× Home
×

Family Crest and History Search
House of Names
FREE SHIPPING on orders of $85 or more
An excerpt from www.HouseOfNames.com archives copyright 2000 - 2016


In the Scottish/English Borderlands of the medieval era, Sim was first used as a surname. It was derived from Simon, and meant son of Simon.

Sim Early Origins



The surname Sim was first found in East Lothian, where they held a family seat from very ancient times.

Close

Sim Spelling Variations


Expand

Sim Spelling Variations



Scribes in the Middle Ages simply spelled according to sound. The result is an enormous number of spelling variations among names that evolved in that era. Sim has been spelled Simms, Symes, Sime, Simes, Sim, Sym, Syms, Syme and others.

Close

Sim Early History


Expand

Sim Early History



This web page shows only a small excerpt of our Sim research. Another 188 words (13 lines of text) covering the years 1162, 1503, 1530, and 1596 are included under the topic Early Sim History in all our PDF Extended History products and printed products wherever possible.

Close

Sim Early Notables (pre 1700)


Expand

Sim Early Notables (pre 1700)



More information is included under the topic Early Sim Notables in all our PDF Extended History products and printed products wherever possible.

Close

Sim In Ireland


Expand

Sim In Ireland



Some of the Sim family moved to Ireland, but this topic is not covered in this excerpt. Another 233 words (17 lines of text) about their life in Ireland is included in all our PDF Extended History products and printed products wherever possible.

Close

The Great Migration


Expand

The Great Migration



Most of the Boernician-Scottish families who came to North America settled on the eastern seaboard of what would become the United States and Canada. Families who wanted a new order stayed south in the War of Independence, while those who were still loyal to the crown went north to Canada as United Empire Loyalists. In the 20th century, the ancestors of these families have gone on to rediscover their heritage through Clan societies and other patriotic Scottish organizations. Research into the origins of individual families in North America has revealed records of the immigration of a number of people bearing the name Sim or a variant listed above:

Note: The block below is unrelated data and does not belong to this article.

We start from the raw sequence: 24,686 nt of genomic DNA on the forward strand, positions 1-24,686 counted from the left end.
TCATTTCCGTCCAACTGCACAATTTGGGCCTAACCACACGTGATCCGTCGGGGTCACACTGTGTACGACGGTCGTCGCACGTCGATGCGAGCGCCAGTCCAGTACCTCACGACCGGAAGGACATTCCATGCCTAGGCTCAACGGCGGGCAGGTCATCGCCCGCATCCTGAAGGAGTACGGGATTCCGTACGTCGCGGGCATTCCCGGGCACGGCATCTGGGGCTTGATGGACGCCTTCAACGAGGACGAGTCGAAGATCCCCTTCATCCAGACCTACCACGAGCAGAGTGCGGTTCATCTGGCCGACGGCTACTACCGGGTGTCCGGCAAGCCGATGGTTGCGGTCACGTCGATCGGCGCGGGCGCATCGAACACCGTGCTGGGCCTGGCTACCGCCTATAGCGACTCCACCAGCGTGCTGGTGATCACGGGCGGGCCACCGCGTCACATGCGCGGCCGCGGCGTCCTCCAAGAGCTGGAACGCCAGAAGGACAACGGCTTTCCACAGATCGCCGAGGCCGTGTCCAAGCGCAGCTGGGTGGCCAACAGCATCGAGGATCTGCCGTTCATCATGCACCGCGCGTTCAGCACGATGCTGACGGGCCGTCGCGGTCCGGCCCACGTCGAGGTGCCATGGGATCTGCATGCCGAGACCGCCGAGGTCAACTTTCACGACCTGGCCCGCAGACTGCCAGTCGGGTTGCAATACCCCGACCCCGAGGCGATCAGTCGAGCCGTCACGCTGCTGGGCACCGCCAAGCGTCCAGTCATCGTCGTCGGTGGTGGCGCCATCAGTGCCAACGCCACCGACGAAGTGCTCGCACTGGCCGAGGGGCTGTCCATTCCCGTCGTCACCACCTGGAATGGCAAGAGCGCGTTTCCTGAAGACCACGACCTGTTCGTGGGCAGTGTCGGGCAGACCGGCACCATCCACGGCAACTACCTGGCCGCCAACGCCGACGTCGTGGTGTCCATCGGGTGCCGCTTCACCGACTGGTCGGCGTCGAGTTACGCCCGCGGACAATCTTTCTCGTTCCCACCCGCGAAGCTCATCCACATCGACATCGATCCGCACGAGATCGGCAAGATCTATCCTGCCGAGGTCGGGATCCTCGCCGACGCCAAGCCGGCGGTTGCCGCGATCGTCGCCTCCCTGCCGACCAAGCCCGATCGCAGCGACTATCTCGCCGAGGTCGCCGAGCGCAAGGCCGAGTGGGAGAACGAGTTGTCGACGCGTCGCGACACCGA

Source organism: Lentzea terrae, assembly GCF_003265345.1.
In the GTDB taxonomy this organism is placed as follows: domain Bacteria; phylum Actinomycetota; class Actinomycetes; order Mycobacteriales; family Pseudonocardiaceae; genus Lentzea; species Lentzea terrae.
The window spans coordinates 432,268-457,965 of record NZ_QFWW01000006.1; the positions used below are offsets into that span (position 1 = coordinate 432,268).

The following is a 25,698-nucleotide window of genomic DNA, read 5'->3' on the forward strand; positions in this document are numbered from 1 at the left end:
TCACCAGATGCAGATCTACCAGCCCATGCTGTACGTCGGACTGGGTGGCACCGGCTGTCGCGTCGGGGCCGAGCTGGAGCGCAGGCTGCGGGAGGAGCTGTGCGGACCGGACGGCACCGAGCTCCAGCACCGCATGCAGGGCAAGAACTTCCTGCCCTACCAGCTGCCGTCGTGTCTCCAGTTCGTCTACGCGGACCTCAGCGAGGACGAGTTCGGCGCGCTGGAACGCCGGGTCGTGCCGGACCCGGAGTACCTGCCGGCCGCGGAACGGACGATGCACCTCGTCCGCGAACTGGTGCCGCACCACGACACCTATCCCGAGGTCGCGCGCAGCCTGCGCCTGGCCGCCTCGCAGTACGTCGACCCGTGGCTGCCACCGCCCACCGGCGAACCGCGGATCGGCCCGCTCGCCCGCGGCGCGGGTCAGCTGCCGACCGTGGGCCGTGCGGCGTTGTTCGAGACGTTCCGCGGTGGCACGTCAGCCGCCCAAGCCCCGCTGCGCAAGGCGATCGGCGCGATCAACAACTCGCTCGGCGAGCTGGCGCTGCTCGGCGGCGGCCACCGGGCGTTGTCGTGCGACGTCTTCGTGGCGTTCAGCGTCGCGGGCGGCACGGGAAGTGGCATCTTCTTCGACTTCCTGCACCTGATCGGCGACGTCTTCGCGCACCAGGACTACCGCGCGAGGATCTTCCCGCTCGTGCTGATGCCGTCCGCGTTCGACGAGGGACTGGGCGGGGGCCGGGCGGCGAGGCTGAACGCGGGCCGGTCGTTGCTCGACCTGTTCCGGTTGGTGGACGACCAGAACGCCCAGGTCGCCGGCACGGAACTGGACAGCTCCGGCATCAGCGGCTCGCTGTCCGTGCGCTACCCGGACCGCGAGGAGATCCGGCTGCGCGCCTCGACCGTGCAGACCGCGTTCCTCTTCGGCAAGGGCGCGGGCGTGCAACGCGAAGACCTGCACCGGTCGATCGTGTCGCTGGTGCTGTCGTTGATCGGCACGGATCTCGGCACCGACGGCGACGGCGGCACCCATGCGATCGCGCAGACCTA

Sim Settlers in United States in the 17th Century

  • Alexander Sim, who landed in Maryland in 1674

Sim Settlers in United States in the 18th Century

  • Geo Christ Sim, who arrived in Pennsylvania in 1749
  • Jane Sim, aged 24, arrived in North Carolina in 1774
  • John Sim, aged 16, landed in New York in 1774

Sim Settlers in United States in the 19th Century

  • George Sim, who landed in Allegany (Allegheny) County, Pennsylvania in 1845

Sim Settlers in Canada in the 18th Century

  • Robert Sim, who arrived in Nova Scotia in 1773

Sim Settlers in Canada in the 19th Century

  • Thomas Sim, who landed in Canada in 1830
  • William Sim, who arrived in Canada in 1830
  • Peter, Sim Jr., who landed in Canada in 1830

Sim Settlers in Australia in the 19th Century

  • James Sim, aged 30, a labourer, arrived in South Australia in 1851 aboard the ship "Reliance"
  • Ellen Sim, aged 26, a servant, arrived in South Australia in 1851 aboard the ship "Oregon"
  • Jane Sim, aged 31, a servant, arrived in South Australia in 1851 aboard the ship "Oregon"
  • Charles Sim, aged 39, a farm servant, arrived in South Australia in 1854 aboard the ship "John Bunyan"
  • Elizabeth Sim, aged 30, a servant, arrived in South Australia in 1854 aboard the ship "John Bunyan"
  • ... (More are available in all our PDF Extended History products and printed products wherever possible.)

Sim Settlers in New Zealand in the 19th Century

  • Margaret Sim, aged 26, arrived in Wellington, New Zealand aboard the ship "Constance" in 1862
  • Jane Sim, aged 24, arrived in Wellington, New Zealand aboard the ship "Constance" in 1862